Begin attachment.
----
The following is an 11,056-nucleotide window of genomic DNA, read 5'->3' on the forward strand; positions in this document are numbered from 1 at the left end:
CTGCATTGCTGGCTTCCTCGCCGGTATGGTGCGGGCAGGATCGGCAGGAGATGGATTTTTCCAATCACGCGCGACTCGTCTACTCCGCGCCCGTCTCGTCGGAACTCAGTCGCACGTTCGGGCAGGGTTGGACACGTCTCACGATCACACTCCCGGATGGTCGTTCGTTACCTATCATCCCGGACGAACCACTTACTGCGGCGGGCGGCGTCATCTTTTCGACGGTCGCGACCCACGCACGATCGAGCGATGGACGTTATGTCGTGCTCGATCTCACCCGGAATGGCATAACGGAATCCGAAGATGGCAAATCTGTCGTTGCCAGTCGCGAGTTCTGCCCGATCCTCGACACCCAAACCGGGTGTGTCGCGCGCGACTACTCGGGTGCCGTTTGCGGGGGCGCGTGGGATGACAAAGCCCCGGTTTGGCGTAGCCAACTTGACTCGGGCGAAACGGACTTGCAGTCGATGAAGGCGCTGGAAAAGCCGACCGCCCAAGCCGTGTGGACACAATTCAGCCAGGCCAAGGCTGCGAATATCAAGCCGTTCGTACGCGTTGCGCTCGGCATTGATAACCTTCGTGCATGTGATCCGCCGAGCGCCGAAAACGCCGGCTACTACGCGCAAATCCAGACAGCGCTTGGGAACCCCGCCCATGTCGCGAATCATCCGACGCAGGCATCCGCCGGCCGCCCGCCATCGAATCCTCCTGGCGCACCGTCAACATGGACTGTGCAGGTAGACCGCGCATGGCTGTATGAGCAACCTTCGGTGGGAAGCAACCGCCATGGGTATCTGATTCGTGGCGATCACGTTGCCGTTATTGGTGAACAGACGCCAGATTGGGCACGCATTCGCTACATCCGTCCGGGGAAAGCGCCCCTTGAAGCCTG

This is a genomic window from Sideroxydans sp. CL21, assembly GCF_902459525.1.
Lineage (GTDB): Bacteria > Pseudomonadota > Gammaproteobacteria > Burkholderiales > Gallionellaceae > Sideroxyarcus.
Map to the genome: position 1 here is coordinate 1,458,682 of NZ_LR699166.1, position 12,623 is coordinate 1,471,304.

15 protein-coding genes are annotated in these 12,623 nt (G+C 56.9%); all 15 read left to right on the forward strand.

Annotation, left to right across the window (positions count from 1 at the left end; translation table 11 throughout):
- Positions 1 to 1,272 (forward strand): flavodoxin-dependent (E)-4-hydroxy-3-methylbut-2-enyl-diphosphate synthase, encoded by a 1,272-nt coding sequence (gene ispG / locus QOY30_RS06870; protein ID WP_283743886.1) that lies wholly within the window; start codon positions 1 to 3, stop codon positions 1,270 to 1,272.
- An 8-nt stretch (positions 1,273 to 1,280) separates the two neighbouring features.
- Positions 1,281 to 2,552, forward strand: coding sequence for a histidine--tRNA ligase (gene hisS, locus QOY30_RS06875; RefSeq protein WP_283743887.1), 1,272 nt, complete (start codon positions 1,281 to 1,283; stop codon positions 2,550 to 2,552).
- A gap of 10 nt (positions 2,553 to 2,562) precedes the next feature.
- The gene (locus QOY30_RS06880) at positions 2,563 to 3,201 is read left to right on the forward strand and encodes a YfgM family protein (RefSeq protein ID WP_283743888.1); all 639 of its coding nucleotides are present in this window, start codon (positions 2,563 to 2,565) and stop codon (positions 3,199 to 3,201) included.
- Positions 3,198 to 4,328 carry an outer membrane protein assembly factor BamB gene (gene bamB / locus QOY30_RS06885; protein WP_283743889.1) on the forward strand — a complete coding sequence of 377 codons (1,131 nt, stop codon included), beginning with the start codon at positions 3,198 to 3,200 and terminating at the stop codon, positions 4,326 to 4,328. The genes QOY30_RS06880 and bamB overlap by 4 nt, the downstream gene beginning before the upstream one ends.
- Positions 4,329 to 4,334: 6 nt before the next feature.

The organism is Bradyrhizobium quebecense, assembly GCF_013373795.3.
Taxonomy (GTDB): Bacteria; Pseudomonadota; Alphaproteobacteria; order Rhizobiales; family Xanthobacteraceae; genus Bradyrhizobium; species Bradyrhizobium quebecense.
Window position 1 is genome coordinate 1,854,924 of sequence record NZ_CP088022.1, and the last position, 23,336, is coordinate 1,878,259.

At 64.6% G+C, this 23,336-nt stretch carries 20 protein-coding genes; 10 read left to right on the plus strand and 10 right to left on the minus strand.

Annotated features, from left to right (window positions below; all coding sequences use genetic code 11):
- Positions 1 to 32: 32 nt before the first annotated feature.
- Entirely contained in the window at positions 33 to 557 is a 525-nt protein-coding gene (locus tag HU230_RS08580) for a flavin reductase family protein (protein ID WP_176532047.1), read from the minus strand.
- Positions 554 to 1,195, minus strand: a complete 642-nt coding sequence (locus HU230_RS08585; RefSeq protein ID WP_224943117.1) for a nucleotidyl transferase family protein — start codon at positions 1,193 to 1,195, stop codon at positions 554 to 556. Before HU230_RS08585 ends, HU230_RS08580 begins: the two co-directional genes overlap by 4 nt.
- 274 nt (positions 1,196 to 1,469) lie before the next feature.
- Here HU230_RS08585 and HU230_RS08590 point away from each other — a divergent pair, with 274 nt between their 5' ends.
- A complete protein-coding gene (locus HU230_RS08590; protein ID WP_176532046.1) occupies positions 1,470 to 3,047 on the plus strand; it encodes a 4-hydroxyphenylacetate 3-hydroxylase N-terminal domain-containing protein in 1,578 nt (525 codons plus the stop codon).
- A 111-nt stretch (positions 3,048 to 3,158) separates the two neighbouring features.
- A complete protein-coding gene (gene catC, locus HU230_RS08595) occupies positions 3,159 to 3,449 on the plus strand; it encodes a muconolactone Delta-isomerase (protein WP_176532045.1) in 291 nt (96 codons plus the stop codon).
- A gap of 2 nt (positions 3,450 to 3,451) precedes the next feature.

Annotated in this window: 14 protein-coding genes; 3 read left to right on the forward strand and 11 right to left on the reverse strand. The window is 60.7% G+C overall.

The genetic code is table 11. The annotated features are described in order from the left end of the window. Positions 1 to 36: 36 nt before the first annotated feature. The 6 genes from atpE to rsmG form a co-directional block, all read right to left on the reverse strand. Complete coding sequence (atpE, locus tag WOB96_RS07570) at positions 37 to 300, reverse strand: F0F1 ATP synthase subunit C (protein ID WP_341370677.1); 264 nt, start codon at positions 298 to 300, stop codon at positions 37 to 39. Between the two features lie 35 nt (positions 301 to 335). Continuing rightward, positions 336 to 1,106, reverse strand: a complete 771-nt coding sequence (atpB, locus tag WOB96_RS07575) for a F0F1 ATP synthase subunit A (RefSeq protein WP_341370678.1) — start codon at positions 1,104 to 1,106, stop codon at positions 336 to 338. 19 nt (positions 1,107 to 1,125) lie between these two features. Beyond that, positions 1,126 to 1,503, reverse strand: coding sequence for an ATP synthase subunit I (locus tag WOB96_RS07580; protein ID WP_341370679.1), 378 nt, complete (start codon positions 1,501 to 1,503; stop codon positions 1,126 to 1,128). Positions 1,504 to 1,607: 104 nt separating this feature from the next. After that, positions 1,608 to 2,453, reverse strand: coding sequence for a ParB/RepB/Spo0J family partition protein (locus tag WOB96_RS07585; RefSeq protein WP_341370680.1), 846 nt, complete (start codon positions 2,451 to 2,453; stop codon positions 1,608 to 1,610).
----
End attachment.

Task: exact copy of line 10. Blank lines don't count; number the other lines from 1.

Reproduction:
- Positions 1,281 to 2,552, forward strand: coding sequence for a histidine--tRNA ligase (gene hisS, locus QOY30_RS06875; RefSeq protein WP_283743887.1), 1,272 nt, complete (start codon positions 1,281 to 1,283; stop codon positions 2,550 to 2,552).